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Brief history of Plymouth

Plymouth stands between moorland to the north and the English Channel to the south, and is flanked by the river Plym to the east and the river Tamar to the west. The Tamar also forms a natural border between the city in the county of Devonshire, and the county of Cornwall.

The origins of Plymouth can be traced back to Saxon times, more than a thousand years ago, and its history very much reflects its maritime location. Farmland on a small peninsula at the mouth of the river Plym, referred to in the Domesday Book in 1086 as Sudtone, meaning South Farm, developed into Sutton Harbour, the hub of medieval Plymouth. The earliest record of cargo leaving Plymouth dates from 1211, and for the next two centuries trade through Plymouth flourished, particularly during the 100 Years War with France.

Plymouth's importance both as a community and a port accelerated during this period. In 1254 its town status was recognised by Royal Charter, and in 1439 Plymouth was the first town in England to be granted a Charter by Parliament. Trade with other English regions, the Baltics and Northern Europe expanded, whilst fortifications were built up to repel repeated French incursions.

During the next three centuries Plymouth established its reputation both as a centre for voyage and discovery, and for its military importance. Transatlantic trade originated with William Hawkins in 1528. His son John laid the foundations of an organised naval force. In 1572 Sir Francis Drake became the first Englishman to sail into the Pacific, and in 1577 he embarked on the first ever circumnavigation of the globe. Back in Plymouth, Drake masterminded the defeat of the Spanish Armada in 1588. According to popular legend, he played bowls on Plymouth Hoe as the Armada sailed up the Channel. Drake was responsible also for the establishment of England's first colony, at Roanoke in Virginia, an act that may be regarded as the origins of the British Empire.

Perhaps the most celebrated expedition to leave Plymouth was that of the Pilgrims. Persecuted for their puritan beliefs in eastern England, they set sail for the New World on board the Mayflower in 1620. After spending a few weeks in Provincetown at the tip of Cape Cod, they eventually landed in Plymouth Harbor and helped to establish a new Plymouth community.

Further explorations that left from Plymouth included three voyages to the southern ocean and the Pacific made by James Cook, the first in 1768. He was the first explorer to set foot on what are now the Hawaiian Islands, where he died in 1779. In 1831 Charles Darwin left Plymouth for the Galapagos Islands, where he formulated his revolutionary theories of natural selection and the Origins of Species. More recently, in 1967 Sir Francis Chichester started and finished at Plymouth the first ever solo circumnavigation of the globe on board his yacht Gypsy Moth IV.

Plymouth's military expansion began in earnest in 1670 when a citadel was built on the highest point above the town, the Hoe, meaning high ground. In 1690 the first Royal Dockyard opened on the banks of the Tamar west of Plymouth. Further docks were built in 1727, 1762 and 1793, and a huge naval complex was later established, including the communities of Plymouth Dock and Stonehouse. The Navy's role during war against Napoleon's France was pivotal, and in 1812 a mile-long breakwater was laid to protect the fleet.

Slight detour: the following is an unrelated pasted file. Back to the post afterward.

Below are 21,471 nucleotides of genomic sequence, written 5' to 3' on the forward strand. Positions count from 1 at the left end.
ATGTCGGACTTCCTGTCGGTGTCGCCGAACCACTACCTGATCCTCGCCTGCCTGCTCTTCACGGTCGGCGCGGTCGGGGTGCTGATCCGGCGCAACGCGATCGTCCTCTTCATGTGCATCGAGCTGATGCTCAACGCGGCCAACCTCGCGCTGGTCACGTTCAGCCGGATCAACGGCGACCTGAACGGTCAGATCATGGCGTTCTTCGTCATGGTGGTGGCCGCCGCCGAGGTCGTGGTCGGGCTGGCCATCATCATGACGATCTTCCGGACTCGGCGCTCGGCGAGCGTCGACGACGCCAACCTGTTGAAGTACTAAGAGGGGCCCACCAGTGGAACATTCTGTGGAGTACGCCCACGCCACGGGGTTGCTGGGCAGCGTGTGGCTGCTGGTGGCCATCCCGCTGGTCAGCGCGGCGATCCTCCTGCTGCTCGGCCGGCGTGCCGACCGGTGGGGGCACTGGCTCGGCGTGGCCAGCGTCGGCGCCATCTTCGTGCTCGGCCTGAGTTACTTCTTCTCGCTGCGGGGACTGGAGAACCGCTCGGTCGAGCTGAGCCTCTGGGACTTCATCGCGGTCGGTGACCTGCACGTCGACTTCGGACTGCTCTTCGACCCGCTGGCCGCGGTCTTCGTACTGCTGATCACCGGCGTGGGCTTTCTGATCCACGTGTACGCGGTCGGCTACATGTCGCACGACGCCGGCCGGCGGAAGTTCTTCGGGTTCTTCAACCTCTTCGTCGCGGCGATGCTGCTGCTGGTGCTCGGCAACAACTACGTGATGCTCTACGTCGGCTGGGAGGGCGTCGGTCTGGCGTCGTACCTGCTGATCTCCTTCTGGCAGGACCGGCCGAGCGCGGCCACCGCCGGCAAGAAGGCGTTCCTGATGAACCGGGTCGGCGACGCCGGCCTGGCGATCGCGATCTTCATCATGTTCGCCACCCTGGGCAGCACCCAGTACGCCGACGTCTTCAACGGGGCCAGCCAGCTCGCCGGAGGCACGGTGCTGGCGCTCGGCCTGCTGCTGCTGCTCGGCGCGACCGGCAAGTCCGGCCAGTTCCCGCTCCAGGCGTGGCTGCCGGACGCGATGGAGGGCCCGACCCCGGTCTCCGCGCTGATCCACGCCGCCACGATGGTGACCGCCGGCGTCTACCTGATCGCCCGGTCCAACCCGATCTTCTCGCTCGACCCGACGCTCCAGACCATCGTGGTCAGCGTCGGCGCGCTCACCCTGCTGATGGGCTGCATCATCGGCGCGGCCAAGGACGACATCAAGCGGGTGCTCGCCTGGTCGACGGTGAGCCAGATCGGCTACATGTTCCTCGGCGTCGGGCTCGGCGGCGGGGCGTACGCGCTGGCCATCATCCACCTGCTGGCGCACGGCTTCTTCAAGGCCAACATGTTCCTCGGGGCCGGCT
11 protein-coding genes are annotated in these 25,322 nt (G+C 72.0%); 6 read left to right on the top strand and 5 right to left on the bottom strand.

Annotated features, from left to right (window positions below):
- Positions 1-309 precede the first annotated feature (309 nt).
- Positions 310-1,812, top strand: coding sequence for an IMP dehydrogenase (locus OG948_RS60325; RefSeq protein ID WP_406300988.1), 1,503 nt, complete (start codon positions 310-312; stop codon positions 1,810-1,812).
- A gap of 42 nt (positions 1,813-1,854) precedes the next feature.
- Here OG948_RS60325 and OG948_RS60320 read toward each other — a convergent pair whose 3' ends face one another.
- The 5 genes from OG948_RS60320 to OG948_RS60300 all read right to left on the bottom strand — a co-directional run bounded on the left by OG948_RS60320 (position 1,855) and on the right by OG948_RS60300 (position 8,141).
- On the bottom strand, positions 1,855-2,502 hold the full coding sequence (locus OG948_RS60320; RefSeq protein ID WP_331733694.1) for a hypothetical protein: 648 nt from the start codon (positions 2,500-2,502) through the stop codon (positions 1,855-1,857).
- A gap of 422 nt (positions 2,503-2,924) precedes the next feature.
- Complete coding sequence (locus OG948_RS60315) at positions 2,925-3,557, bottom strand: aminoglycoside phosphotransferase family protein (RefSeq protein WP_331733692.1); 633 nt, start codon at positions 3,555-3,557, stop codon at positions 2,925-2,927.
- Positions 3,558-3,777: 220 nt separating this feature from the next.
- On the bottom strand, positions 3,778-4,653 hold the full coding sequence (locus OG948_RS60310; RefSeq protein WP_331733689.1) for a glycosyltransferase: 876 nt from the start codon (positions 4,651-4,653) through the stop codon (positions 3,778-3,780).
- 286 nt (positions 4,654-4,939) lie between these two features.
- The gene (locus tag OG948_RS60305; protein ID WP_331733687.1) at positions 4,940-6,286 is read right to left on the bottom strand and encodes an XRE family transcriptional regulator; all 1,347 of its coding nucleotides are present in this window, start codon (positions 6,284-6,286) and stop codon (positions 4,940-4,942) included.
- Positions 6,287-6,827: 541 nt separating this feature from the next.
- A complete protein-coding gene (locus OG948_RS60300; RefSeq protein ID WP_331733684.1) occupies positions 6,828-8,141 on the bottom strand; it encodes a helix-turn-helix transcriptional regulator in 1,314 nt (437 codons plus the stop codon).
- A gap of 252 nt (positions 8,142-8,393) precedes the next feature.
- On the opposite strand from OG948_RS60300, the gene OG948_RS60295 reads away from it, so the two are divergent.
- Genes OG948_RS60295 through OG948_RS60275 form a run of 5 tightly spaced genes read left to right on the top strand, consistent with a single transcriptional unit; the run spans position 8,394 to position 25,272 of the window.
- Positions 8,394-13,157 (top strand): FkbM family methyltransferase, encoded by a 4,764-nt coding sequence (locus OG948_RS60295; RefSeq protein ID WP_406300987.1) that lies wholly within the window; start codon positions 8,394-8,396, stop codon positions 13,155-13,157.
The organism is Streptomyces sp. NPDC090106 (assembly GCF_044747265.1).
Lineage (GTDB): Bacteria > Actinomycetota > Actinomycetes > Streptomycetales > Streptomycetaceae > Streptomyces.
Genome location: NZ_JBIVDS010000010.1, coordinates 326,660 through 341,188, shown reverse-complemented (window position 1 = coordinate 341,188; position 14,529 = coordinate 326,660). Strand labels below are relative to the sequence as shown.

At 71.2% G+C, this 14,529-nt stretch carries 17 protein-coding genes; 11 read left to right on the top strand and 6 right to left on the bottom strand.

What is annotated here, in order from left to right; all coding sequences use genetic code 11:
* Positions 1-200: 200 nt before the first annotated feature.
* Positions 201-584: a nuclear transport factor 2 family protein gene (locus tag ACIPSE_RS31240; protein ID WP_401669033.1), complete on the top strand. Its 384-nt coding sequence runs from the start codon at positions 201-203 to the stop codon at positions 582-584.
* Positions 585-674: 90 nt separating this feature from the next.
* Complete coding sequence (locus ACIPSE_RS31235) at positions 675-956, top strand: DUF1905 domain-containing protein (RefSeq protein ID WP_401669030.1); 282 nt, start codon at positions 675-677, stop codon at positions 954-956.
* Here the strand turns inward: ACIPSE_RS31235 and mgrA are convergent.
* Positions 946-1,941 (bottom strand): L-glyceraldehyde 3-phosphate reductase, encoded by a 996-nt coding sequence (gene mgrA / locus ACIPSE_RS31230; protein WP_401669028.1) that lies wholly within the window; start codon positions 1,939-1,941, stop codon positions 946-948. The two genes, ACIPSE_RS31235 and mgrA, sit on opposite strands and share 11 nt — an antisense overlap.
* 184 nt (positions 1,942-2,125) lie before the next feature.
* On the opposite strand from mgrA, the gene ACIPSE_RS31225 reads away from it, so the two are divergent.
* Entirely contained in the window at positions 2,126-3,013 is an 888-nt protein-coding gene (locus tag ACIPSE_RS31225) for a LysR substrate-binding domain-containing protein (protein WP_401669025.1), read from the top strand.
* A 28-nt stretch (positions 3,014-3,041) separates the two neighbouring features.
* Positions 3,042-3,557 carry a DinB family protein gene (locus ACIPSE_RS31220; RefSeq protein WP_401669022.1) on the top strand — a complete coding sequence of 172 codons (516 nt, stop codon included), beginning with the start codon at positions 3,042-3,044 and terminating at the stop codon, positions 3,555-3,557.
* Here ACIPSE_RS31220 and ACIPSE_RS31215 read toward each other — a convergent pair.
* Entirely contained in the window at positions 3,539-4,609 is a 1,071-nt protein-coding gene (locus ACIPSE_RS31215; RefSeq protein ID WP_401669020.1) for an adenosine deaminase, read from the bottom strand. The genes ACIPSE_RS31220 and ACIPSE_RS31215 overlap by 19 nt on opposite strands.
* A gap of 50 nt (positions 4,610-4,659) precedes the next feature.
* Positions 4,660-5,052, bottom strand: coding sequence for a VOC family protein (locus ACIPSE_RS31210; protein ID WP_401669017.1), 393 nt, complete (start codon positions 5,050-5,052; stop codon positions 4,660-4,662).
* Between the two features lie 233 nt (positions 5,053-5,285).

Throughout the nineteenth century the population and physical size of the towns increased dramatically. In 1824 Plymouth Dock was renamed Devonport, and in 1914 the three towns of Plymouth, Devonport and Stonehouse were united as the Borough of Plymouth. In 1928 Plymouth was granted City status, and the first Lord Mayor was appointed in 1935.

Plymouth was heavily bombed during the Second World War. Plymouth's and Devonport's centres were destroyed. Re-built in the 1950s, Plymouth's commercial heart was the first in England to incorporate pedestrian-only shopping avenues. Since the war the city has expanded, with new housing and commercial developments and absorption of what once were neighbouring communities.

In 1967 Plymouth absorbed the towns of Plympton and Plymstock. Plympton pre-dates any development in the Sutton/Plymouth area on the coast. Plympton stands two miles inland on the river Plym, and its origins, which, like that of Sutton, date from the Saxon age, were founded on tin mining and trading. For as long as trading vessels could reach Plympton, the community flourished. However, in the early years of the last millennium the river silted with mining residue, and it was from that time that Sutton / Plymouth grew to pre-eminence. The name Plympton means plum-tree village in Saxon English, and it was from this that the river and later the city of Plymouth itself derived their names.

Today Plymouth has strong links with several European cities, with ferry links to France and Spain. Plymouth is twinned with Gdynia in Poland, San Sebastian in Spain, Novorossiysk in Russia, Brest in France and, since 2001, with Plymouth, Massachusetts.

The whole region is a popular tourist destination, and the city itself attracts large numbers of visitors, particularly Americans, who are drawn to the Old Barbican district where they can stroll through streets that date from the sixteenth century and take tea in Elizabethan tearooms. At the Barbican, too, is the Mayflower Steps monument, built in 1934 and a permanent reminder of the Pilgrims' voyage to America. Plymouth's motto is Turris fortissima est nomen Jehovah - "the name of Jehovah is the strongest tower", taken from the Proverbs of Solomon.